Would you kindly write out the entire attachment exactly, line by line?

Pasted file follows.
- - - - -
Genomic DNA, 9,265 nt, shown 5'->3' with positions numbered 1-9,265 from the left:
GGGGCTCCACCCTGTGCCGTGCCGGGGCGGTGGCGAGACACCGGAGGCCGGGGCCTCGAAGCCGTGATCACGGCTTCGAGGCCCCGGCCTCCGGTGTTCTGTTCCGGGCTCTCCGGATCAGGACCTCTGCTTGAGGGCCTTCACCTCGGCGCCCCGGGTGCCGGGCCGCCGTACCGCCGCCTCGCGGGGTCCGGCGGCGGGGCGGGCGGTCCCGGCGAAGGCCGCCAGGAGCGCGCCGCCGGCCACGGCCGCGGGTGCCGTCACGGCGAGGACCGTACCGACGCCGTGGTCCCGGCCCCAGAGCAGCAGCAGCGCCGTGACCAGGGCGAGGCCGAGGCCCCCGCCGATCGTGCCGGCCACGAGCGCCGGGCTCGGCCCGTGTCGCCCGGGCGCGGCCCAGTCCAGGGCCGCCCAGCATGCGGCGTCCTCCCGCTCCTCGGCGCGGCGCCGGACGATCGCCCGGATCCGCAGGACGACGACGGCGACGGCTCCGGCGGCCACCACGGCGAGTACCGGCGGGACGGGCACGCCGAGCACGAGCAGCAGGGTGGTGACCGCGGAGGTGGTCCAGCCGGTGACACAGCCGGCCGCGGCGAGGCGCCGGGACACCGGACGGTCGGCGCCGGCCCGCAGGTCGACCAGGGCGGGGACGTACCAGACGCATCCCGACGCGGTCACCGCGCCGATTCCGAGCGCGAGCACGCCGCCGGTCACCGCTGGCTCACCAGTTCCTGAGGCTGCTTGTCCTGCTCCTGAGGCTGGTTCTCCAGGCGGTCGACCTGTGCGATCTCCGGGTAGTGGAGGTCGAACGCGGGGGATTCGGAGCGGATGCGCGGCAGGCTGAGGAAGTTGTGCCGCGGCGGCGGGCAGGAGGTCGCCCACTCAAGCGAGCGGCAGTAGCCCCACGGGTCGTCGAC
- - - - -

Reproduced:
Genomic DNA, 9,265 nt, shown 5'->3' with positions numbered 1-9,265 from the left:
GGGGCTCCACCCTGTGCCGTGCCGGGGCGGTGGCGAGACACCGGAGGCCGGGGCCTCGAAGCCGTGATCACGGCTTCGAGGCCCCGGCCTCCGGTGTTCTGTTCCGGGCTCTCCGGATCAGGACCTCTGCTTGAGGGCCTTCACCTCGGCGCCCCGGGTGCCGGGCCGCCGTACCGCCGCCTCGCGGGGTCCGGCGGCGGGGCGGGCGGTCCCGGCGAAGGCCGCCAGGAGCGCGCCGCCGGCCACGGCCGCGGGTGCCGTCACGGCGAGGACCGTACCGACGCCGTGGTCCCGGCCCCAGAGCAGCAGCAGCGCCGTGACCAGGGCGAGGCCGAGGCCCCCGCCGATCGTGCCGGCCACGAGCGCCGGGCTCGGCCCGTGTCGCCCGGGCGCGGCCCAGTCCAGGGCCGCCCAGCATGCGGCGTCCTCCCGCTCCTCGGCGCGGCGCCGGACGATCGCCCGGATCCGCAGGACGACGACGGCGACGGCTCCGGCGGCCACCACGGCGAGTACCGGCGGGACGGGCACGCCGAGCACGAGCAGCAGGGTGGTGACCGCGGAGGTGGTCCAGCCGGTGACACAGCCGGCCGCGGCGAGGCGCCGGGACACCGGACGGTCGGCGCCGGCCCGCAGGTCGACCAGGGCGGGGACGTACCAGACGCATCCCGACGCGGTCACCGCGCCGATTCCGAGCGCGAGCACGCCGCCGGTCACCGCTGGCTCACCAGTTCCTGAGGCTGCTTGTCCTGCTCCTGAGGCTGGTTCTCCAGGCGGTCGACCTGTGCGATCTCCGGGTAGTGGAGGTCGAACGCGGGGGATTCGGAGCGGATGCGCGGCAGGCTGAGGAAGTTGTGCCGCGGCGGCGGGCAGGAGGTCGCCCACTCAAGCGAGCGGCAGTAGCCCCACGGGTCGTCGAC